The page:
New Delhi: When menstruation was shrouded in blind superstitious belief, meant to be shoved under the carpet as if it didn’t exist or banished in some corner of the house to be hidden from sight, this man made it his focus. He gave women in rural areas access to a modest but effective form of hygiene product, they always needed but lacked. Yes, we are talking about India’s real Padman – Arunachalam Muruganantham, who gave the world its very own low-cost sanitary pad making machine in the year 2004. He is a school dropout, with no degree in hand and yet, he has won the National Innovation Foundation’s Grassroots Technological Innovations Award at IIT Madras in 2006 and in 2016 received the Padma Shri.
Today, Muruganantham runs a company in Coimbatore in the southern state of Tamil Nadu and is successfully supplying low-cost sanitary pads in 4,500 villages of India. Not only that, he has also provided his technology for making low cost sanitary pads to 19 other countries. Speaking to NDTV, on how it all started, Muruganantham says,
During my early marriage days, I found my wife is managing her periods in an unhygienic manner. She was relying on nasty rag cloths which I wouldn’t have used to clean-up my two-wheeler. When I asked her why she is adopting unhygienic ways to manage menstruation and not relying on sanitary napkins. She replied, ‘if I and your sisters start using sanitary napkins, then we will have to cut our milk budget’.
Trying to impress her wife, Muruganantham next day bought his wife a packet of sanitary napkins, he adds,
When I went to a local shop and asked the shopkeeper (for) a packet of sanitary packet, he was surprised. Then that man looked left and right and wrapped a packet of sanitary napkin completely in a newspaper. I was shocked, I wanted to explore and see, what is exactly inside that everyone is trying to hide. At the age of 29, for the first time, I opened to see what’s inside a sanitary napkin and realised it is just made of penny value raw material – cotton and the manufacturers are selling that at such a high price. That’s when I decided to make my wife a low-cost sanitary napkin all by myself.
In 2000, Muruganantham started researching extensively on sanitary napkin-making companies in the US and started experimenting. First he made a sanitary napkin from cotton which was wrapped in medical cloth; he gave it to his wife for feedback but got disappointed, “My wife said it was so bad that she will go back to her usual practice and further added that she doesn’t want to be a part of this research.”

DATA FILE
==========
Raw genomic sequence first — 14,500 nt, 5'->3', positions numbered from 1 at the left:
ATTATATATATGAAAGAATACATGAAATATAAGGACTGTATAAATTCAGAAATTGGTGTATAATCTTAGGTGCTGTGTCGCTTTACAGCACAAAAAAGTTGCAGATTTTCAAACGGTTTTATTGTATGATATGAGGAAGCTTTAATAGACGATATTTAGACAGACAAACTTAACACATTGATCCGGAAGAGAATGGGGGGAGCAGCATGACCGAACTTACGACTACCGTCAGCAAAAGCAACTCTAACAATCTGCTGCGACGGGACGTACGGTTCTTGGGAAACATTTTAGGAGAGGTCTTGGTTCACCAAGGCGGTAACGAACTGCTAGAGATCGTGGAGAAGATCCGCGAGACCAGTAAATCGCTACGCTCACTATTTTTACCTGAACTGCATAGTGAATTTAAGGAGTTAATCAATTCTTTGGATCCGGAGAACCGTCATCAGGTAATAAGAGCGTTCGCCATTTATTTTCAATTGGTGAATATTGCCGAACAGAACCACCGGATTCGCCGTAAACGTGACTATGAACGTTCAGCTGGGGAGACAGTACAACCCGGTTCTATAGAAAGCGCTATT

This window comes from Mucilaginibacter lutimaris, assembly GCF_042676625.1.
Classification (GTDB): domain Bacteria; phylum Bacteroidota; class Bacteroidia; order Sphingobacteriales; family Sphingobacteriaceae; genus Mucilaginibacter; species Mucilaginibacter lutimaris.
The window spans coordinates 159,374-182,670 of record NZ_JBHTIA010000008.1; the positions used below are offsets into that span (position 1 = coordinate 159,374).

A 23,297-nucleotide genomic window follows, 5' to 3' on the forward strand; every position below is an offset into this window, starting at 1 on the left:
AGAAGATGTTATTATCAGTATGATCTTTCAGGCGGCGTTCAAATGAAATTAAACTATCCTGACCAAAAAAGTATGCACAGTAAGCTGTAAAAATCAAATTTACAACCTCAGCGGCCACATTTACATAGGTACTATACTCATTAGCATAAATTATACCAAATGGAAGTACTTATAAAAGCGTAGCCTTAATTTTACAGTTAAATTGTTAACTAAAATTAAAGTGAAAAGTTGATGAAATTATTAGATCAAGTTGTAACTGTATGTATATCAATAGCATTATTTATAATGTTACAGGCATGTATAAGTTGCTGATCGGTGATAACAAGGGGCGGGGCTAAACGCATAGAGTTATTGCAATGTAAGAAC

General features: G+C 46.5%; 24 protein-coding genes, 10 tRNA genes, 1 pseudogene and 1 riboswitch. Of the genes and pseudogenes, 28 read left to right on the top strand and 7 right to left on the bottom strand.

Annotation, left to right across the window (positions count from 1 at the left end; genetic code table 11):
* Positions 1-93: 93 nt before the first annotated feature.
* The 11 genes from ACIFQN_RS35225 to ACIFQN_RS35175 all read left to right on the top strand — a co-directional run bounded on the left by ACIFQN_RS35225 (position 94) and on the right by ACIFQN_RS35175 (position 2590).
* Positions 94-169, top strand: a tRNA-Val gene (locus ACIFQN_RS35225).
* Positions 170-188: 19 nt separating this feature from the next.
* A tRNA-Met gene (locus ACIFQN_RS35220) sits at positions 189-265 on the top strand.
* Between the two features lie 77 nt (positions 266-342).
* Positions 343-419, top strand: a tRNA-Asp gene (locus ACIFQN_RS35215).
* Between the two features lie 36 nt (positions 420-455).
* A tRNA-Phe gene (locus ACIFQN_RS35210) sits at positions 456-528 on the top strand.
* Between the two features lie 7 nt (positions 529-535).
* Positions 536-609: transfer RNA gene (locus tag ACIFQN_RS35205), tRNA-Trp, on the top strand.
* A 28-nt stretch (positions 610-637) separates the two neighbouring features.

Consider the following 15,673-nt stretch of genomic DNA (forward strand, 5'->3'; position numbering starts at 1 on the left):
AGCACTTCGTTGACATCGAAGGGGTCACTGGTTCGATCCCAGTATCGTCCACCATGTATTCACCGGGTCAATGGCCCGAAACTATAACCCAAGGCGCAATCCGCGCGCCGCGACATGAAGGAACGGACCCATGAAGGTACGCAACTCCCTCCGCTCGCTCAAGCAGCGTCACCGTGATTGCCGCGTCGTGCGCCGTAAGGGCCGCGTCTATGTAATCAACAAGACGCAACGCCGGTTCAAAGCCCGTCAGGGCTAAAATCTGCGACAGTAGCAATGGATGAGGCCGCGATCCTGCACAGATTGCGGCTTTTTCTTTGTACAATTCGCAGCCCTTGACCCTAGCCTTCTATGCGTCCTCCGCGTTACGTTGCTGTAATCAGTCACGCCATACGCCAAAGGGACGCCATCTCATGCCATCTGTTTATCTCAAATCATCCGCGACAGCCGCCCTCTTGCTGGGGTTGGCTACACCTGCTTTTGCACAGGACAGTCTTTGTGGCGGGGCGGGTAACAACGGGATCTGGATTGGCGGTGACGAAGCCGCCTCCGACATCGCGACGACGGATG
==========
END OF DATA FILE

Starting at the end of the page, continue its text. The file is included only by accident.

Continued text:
Muruganantham didn’t lose hope and gave his next set of sanitary napkins to girls in medical college, thinking they were future doctors and would not be shy of giving their opinion. But, he failed again as no one entertained his request.
I finally decide to use the sanitary pads myself; I filled animal blood inside a football and tied it around my waist. There was a small pipe attached to the football that was going inside my pant, so whenever there was a pressure, blood used to come out and that’s how I tried and tested the sanitary pads that I was experimenting with, adds Muruganantham.
On further trials, Muruganantham realised that his sanitary pads will not work. He researched more and found out that a good sanitary napkin needs cellulose fibres, not cotton that are derived from pine bark wood pulp and helps hold the shape of the pad together, and prevent it from dissipating on being soaked.
He didn’t have enough funds to setup a plant, so, he researched some more and developed tools and machinery all by himself at a minimal cost to help him build a good sanitary napkin.
“I worked and researched, it took me 18 months to build 250 machines that can make a successful low-cost sanitary napkins,” says Muruganantham.
After his invention was ready, Muruganantham took these machines to the poorest states of India in a bid to help each and every women just like his wife and sisters.
Talking about the low-cost machinery Muruganantham adds,
“Each machine provides employment opportunity to some 10 women, who can collectively produce 200 to 250 pads a day. This is then sold for an average of Rs 2.50 each.”
His ultimate vision is to make India a sanitary-napkin-using country and generate 100% employment opportunities.
Now, social entrepreneur Arunachalam Muruganantham’s story will hit the silver screen through a biopic Padman, starring Akshay Kumar which is set to release on February 9. The film has been co-produced by his wife Twinkle Khanna who first wrote about on Muruganantham in her book, ‘The Legend Of Lakshmi Prasad’.